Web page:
Desmond Meade of the Florida Rights Restoration Commission speaks with PBS NewsHour Extra about felon voter rights and disenfranchisement.
Disenfranchised: Fighting Voter Suppression
In Florida, people with felony records are fighting to regain their voting rights after being disenfranchised. But the coronavirus has made that struggle more difficult.
- Florida voters passed an amendment to the Florida Constitution in a 2018 ballot initiative to restore voting rights to many categories of people with felony convictions in the state.
- More than 1.4 million people with felony convictions, or “returning citizens,” became eligible to vote in Florida in January 2019.
- Also in 2019, Florida passed a law that made paying off fines and fees a new requirement for returning citizens. Voting rights advocates are suing over that law, and now COVID-19 has made restoration of rights more difficult for many with felony records.
Watch the video below and answer the discussion questions. The video has been edited for length. To watch the video in its entirety or read the transcript, click here.
Disenfranchied Voters and Civil Rights: Discussion Questions
- Essential question: How does voter suppression for people with felony convictions affect civil rights?
- What does it mean to be disenfranchised?
- Why do voting rights advocates believe fines and fees are an undue burden on disenfranchised voters with felony convictions?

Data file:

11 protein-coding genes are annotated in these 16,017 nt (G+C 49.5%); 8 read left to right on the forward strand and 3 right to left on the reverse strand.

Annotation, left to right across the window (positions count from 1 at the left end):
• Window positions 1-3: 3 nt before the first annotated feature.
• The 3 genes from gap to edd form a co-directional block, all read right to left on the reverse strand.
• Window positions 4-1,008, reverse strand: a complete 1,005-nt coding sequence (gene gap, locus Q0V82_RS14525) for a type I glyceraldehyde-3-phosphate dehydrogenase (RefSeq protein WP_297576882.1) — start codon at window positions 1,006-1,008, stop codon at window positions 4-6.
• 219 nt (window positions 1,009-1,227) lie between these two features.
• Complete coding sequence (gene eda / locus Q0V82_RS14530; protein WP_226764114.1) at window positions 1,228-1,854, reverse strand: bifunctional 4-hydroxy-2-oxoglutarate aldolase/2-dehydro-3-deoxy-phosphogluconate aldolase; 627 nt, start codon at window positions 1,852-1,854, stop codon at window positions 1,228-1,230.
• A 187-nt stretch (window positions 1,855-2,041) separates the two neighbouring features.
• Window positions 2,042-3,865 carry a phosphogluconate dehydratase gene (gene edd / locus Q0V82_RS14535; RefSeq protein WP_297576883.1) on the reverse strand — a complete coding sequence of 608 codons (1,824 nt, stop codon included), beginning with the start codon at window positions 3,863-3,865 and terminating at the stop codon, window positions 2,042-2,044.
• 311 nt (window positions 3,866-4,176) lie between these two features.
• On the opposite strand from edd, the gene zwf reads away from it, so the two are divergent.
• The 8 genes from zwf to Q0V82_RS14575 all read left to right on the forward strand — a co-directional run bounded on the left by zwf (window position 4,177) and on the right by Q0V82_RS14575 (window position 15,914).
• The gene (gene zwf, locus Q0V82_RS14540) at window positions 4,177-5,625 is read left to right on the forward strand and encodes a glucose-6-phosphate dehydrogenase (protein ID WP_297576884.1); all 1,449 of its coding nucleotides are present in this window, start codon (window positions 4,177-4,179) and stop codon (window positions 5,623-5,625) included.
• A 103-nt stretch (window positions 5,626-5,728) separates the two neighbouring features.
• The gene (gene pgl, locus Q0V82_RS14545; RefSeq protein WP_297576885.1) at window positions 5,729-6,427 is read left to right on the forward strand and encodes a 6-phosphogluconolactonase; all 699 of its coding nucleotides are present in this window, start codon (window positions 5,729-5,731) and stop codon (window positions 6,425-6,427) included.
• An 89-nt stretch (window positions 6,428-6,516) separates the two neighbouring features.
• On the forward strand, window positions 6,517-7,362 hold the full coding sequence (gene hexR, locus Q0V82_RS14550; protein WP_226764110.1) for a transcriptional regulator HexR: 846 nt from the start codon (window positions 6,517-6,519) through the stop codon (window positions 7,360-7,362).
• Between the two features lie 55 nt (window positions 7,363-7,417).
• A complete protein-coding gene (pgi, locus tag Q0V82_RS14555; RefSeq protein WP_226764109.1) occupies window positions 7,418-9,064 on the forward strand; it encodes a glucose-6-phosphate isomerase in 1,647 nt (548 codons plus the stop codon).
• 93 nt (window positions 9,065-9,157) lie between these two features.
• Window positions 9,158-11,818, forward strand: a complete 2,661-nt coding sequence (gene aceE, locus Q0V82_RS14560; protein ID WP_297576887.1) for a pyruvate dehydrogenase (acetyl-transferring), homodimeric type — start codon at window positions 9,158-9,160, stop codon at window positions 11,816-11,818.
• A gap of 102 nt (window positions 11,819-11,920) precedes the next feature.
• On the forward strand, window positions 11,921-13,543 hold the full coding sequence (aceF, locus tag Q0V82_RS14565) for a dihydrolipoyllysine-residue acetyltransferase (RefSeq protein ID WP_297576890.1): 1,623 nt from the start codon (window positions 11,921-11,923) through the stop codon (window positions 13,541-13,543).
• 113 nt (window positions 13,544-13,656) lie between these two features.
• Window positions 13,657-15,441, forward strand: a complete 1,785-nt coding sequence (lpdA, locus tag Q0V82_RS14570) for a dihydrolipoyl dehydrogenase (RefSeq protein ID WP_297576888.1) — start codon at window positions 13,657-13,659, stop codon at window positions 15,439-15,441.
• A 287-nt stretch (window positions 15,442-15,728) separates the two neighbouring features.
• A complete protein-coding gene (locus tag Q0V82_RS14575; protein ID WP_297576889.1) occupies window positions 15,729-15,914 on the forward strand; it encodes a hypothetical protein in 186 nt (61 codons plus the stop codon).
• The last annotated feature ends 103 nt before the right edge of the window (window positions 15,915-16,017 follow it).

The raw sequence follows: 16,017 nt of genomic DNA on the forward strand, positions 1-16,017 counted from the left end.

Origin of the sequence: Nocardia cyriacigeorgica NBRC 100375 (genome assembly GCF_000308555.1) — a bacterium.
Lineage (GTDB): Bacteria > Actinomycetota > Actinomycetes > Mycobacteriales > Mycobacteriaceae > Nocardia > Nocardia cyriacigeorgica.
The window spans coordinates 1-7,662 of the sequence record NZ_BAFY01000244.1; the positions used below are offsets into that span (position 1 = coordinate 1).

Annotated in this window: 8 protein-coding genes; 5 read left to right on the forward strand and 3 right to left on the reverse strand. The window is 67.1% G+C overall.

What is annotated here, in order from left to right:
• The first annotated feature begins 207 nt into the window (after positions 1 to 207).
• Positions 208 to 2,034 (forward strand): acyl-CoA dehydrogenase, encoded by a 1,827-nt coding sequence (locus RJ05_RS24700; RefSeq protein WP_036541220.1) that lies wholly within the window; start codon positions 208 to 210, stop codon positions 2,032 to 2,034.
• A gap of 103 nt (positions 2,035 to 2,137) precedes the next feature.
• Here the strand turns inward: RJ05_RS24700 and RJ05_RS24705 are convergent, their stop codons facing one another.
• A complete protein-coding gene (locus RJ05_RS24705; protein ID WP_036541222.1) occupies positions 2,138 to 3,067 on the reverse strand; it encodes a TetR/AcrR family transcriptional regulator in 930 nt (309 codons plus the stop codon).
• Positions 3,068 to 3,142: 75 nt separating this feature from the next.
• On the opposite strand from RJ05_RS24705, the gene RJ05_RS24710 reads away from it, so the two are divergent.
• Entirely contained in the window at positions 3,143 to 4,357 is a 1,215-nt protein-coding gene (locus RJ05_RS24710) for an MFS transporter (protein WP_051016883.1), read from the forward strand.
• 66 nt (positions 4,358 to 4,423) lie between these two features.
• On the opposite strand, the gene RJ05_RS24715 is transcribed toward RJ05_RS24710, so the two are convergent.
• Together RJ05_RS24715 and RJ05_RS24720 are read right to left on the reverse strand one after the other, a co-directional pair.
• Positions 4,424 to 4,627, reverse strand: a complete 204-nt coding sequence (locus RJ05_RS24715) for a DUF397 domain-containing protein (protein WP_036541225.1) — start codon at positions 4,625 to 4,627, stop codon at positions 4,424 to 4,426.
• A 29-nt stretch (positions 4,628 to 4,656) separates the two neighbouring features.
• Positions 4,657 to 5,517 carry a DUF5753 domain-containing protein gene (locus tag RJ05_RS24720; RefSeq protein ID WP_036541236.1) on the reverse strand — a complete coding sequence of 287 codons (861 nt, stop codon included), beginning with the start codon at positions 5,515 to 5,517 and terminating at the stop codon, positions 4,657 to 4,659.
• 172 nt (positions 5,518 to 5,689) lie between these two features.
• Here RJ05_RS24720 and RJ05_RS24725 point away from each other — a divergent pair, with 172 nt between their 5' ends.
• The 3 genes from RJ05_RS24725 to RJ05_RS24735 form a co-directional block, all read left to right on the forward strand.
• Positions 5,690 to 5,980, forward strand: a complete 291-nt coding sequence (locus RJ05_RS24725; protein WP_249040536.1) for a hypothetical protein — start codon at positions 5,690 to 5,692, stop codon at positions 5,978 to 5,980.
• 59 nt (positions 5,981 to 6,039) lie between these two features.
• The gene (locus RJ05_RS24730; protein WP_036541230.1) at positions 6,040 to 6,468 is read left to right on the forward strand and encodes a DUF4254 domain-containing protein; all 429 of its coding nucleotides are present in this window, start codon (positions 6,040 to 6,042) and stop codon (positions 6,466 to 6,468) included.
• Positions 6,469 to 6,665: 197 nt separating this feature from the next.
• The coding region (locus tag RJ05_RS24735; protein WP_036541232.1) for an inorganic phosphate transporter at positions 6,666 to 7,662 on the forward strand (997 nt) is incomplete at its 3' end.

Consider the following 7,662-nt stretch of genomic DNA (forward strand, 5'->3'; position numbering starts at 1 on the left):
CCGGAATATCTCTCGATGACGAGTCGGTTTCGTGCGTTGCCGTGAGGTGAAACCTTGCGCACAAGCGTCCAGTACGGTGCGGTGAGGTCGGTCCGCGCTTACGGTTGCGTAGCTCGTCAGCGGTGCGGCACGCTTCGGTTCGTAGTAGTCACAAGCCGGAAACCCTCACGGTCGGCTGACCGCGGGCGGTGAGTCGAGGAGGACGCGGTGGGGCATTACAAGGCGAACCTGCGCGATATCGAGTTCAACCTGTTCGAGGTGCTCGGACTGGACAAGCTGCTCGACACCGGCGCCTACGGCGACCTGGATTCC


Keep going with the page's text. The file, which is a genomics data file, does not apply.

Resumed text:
- What extra burdens does COVID-19 impose on citizens seeking to restore their voting rights? What are some specific examples of difficulties for returning citizens?
- In some states, citizens convicted of felonies permanently lose the right to vote. Others, like Florida, restrict voting based on the type of conviction. What restrictions do you believe are fair? Do you believe anyone else currently restricted from voting should be allowed to vote in national or local elections?
- Media literacy: In this video clip we hear from a voting rights advocate who is himself a “returning citizen.” What does this term mean? Should the news media use the term “returning citizen”? Who else might you want to hear from to better understand the issue of Florida’s Amendment 4 and voting rights?
1. Take a look at NewsHour EXTRA current events lesson: How COVID disproportionately affects people of color
2. Watch NewsHour’s Voter Suppression and the impact of COVID-19 on people of color (transcript) featuring Rev. William J. Barber who has long tackled the issues of race, poverty and hatred. His Poor People’s Campaign in June will hold a digital assembly and march on Washington to draw attention to civil rights issues. In this video clip, Barber shares some of his concerns about the ways COVID-19 disproportionately impacts people of color and may impact voting access this fall.
Ask your students:
How might a crisis like COVID-19 deepen unequal access to the law and civil rights such as the right to vote?
Read the original article.